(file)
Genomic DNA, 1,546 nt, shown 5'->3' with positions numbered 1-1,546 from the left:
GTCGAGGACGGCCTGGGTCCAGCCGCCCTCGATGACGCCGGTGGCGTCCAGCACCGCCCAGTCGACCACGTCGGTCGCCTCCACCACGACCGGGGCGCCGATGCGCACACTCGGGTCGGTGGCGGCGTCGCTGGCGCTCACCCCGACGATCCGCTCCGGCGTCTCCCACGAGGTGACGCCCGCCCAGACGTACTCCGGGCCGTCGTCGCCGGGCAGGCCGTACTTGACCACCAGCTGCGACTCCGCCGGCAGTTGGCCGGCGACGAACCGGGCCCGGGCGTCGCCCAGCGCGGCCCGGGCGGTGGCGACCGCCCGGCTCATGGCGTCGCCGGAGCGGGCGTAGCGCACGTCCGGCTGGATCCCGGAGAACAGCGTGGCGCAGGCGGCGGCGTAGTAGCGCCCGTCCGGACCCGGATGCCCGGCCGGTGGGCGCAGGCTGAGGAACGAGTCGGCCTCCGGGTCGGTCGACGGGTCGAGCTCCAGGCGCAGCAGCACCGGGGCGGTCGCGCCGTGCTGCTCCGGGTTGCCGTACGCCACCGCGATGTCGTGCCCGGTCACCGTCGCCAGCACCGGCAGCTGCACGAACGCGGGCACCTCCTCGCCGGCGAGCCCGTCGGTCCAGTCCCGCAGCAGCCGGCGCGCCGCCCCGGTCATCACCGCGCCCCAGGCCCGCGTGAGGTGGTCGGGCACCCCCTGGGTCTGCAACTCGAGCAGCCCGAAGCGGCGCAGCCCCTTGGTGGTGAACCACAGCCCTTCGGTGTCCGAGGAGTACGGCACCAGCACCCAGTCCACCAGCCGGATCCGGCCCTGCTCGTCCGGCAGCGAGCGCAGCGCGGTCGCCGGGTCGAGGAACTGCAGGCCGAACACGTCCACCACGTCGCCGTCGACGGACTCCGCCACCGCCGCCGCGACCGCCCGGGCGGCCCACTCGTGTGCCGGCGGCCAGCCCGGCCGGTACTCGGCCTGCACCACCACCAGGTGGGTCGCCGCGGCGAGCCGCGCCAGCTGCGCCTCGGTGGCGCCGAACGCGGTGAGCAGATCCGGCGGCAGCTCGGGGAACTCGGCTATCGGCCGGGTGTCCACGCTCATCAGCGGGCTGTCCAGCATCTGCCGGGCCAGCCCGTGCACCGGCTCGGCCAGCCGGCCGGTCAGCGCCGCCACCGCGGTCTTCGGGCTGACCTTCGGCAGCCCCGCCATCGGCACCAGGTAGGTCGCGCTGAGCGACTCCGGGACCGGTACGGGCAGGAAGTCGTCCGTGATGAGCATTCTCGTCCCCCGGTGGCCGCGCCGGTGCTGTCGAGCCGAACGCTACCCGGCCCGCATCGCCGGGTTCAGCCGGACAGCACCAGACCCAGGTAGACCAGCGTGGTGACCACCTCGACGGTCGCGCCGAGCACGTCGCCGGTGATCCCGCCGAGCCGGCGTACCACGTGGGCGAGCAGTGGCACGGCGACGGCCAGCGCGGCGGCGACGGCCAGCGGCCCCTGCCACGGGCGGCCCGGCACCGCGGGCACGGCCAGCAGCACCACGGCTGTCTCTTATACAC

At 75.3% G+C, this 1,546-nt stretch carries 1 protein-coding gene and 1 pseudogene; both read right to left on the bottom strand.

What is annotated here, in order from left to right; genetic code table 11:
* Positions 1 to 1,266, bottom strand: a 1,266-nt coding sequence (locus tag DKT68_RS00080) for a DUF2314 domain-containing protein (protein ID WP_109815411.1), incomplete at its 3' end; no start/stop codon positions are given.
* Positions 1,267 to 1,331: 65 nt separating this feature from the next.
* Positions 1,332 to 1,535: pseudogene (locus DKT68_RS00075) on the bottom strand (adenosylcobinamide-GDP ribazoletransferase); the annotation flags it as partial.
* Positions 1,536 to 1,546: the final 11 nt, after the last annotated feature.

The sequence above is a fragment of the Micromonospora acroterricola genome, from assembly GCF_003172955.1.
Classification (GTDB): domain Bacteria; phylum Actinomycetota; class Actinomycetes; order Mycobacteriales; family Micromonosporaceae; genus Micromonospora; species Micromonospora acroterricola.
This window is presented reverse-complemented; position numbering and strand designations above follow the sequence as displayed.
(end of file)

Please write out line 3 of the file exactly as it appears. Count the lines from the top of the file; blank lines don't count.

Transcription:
At 75.3% G+C, this 1,546-nt stretch carries 1 protein-coding gene and 1 pseudogene; both read right to left on the bottom strand.